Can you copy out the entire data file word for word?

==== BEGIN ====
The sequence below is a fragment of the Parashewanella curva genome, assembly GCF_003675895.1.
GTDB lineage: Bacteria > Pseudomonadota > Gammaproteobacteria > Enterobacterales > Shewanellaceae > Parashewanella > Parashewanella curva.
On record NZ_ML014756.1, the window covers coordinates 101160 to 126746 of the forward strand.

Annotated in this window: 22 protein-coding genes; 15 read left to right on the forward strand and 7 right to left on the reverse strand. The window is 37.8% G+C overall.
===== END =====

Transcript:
The sequence below is a fragment of the Parashewanella curva genome, assembly GCF_003675895.1.
GTDB lineage: Bacteria > Pseudomonadota > Gammaproteobacteria > Enterobacterales > Shewanellaceae > Parashewanella > Parashewanella curva.
On record NZ_ML014756.1, the window covers coordinates 101160 to 126746 of the forward strand.

Annotated in this window: 22 protein-coding genes; 15 read left to right on the forward strand and 7 right to left on the reverse strand. The window is 37.8% G+C overall.